“Science is universal,” said Yuri Milner. “Tonight it brought together some of the world’s greatest actors, sportsmen, musicians, academics, entrepreneurs, astronauts and, last but not least, scientists, to celebrate what the human mind can achieve. And it brought in a live audience from across the planet.”

One of the highlights will be the speeches by the two female students who won the Breakthrough Junior Challenge, Antonella Masini, 18 (Peru) and Deanna See, 17 (Singapore). The Breakthrough Junior Challenge is a global science video competition designed to inspire creative thinking about fundamental concepts in the life sciences, physics, or mathematics. In recognition of their winning submissions, both students received up to $400,000 in educational prizes, including a scholarship worth up to $250,000, $50,000 for an inspiring teacher, and a state-of-the-art science lab valued at $100,000.

Entries from 146 countries were received in the 2016 installment of the global competition, which kicked off on September 1, 2016. The Breakthrough Junior Challenge is funded by Mark Zuckerberg and Priscilla Chan, and Yuri and Julia Milner, through the Breakthrough Prize Foundation, based on a grant from Mark Zuckerberg’s fund at the Silicon Valley Community Foundation, and a grant from the Milner Global Foundation.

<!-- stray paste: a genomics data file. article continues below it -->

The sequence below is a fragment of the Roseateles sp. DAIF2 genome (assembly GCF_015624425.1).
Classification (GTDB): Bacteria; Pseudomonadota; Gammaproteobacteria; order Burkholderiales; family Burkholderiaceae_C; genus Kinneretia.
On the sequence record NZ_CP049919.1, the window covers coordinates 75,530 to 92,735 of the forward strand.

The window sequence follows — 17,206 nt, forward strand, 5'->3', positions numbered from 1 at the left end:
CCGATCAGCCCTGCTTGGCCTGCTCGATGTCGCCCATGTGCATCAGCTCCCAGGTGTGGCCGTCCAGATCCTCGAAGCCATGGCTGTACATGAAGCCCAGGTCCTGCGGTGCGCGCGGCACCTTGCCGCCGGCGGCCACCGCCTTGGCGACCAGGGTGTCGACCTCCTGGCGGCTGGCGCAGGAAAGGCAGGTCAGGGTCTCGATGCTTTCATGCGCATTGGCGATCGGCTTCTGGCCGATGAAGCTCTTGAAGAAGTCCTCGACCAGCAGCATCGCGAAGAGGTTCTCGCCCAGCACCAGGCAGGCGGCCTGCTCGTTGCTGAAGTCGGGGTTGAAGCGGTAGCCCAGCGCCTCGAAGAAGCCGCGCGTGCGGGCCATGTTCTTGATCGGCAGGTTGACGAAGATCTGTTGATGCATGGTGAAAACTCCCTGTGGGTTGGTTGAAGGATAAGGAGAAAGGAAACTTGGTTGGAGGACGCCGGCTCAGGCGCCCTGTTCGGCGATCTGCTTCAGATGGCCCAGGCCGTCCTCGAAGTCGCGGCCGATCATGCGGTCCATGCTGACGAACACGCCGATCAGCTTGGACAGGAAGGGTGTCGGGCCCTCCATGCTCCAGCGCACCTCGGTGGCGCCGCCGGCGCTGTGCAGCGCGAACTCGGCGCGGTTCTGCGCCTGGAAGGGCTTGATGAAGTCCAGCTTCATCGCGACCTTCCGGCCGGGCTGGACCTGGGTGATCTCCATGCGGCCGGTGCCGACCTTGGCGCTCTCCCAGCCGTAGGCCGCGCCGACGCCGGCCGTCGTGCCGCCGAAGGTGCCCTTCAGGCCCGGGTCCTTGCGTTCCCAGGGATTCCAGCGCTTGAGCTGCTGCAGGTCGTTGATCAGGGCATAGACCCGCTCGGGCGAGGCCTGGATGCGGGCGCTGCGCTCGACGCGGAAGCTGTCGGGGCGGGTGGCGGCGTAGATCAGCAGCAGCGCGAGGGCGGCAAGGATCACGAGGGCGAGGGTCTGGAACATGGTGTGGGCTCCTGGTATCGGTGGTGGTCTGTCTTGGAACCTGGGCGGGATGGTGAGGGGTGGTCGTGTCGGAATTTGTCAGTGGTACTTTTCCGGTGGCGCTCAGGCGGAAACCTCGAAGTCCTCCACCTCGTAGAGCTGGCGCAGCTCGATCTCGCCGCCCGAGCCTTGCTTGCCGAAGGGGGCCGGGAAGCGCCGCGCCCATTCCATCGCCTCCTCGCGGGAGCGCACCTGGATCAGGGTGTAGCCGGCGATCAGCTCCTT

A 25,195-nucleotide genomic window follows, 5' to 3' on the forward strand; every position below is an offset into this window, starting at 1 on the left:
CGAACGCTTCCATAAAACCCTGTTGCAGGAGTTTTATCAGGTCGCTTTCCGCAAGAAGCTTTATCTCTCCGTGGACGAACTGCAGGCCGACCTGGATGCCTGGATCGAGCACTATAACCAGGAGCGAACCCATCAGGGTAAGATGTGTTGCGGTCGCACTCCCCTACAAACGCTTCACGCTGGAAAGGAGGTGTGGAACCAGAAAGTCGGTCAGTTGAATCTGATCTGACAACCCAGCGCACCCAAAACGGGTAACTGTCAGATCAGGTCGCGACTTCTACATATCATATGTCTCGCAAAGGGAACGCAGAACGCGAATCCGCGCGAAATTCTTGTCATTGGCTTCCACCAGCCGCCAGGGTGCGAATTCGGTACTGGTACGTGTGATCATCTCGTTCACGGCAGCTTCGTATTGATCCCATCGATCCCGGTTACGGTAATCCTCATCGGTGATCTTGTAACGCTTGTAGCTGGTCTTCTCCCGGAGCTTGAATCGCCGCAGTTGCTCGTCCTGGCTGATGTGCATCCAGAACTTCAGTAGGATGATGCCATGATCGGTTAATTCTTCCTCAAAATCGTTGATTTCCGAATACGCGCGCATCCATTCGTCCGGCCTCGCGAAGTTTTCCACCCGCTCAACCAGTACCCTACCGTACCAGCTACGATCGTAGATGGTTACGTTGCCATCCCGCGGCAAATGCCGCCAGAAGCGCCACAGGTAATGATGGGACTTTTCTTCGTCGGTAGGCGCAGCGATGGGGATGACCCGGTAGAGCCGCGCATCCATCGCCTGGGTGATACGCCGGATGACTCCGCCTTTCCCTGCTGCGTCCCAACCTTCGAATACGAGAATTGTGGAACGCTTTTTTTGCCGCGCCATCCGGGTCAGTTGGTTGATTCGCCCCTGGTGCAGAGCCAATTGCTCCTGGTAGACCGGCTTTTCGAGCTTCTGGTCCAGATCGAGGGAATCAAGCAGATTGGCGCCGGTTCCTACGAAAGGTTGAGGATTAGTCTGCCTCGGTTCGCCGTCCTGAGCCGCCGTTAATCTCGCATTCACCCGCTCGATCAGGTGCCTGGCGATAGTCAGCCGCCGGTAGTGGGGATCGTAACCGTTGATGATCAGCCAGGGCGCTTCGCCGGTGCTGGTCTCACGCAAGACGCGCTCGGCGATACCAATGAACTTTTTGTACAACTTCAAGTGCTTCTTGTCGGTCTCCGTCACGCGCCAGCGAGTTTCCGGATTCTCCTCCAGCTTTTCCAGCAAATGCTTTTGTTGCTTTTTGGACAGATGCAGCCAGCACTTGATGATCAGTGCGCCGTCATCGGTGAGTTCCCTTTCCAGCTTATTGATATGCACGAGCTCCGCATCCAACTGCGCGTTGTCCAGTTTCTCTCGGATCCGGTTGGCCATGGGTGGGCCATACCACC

“The Breakthrough Junior Challenge encourages students to better understand the worlds of science and mathematics and to have some fun along the way,” said Breakthrough Prize co-founder Dr. Priscilla Chan. “Antonella and Deanna both have bright futures in science and I am so excited to honor their work. They are also incredible storytellers, whose ability to capture these complex ideas in accessible and exciting ways is truly inspiring. I cannot wait to see how they will change the world.”

In addition, six New Horizons prizes – an annual prize of $100,000 each, recognizing the achievements of early-career physicists and mathematicians – were awarded.

The New Horizons in Physics Prize was awarded to:
Asimina Arvanitaki (Perimeter Institute, Ontario), Peter W. Graham (Stanford University) and Surjeet Rajendran (University of California, Berkeley)
Simone Giombi (Princeton University) and Xi Yin (Harvard)
Frans Pretorius (Princeton University)

The New Horizons in Mathematics Prize was awarded to:
Mohammed Abouzaid (Columbia University)
Hugo Duminil-Copin (Institut des Hautes Études Scientifiques and University of Geneva)
Benjamin Elias (University of Oregon) and Geordie Williamson (Kyoto University and University of Sydney)

The ceremony will be directed and produced, for the fourth time, by Don Mischer alongside executive producers Charlie Haykel and Juliane Hare of Don Mischer Productions.

Broadcast live in its entirety on National Geographic at 10/9c on Sunday, Dec. 4, an edited one-hour version of the ceremony will also air on FOX on Sunday, Dec. 18, at 7:00-8:00 PM ET/PT and globally on National Geographic in 171 countries and 45 languages.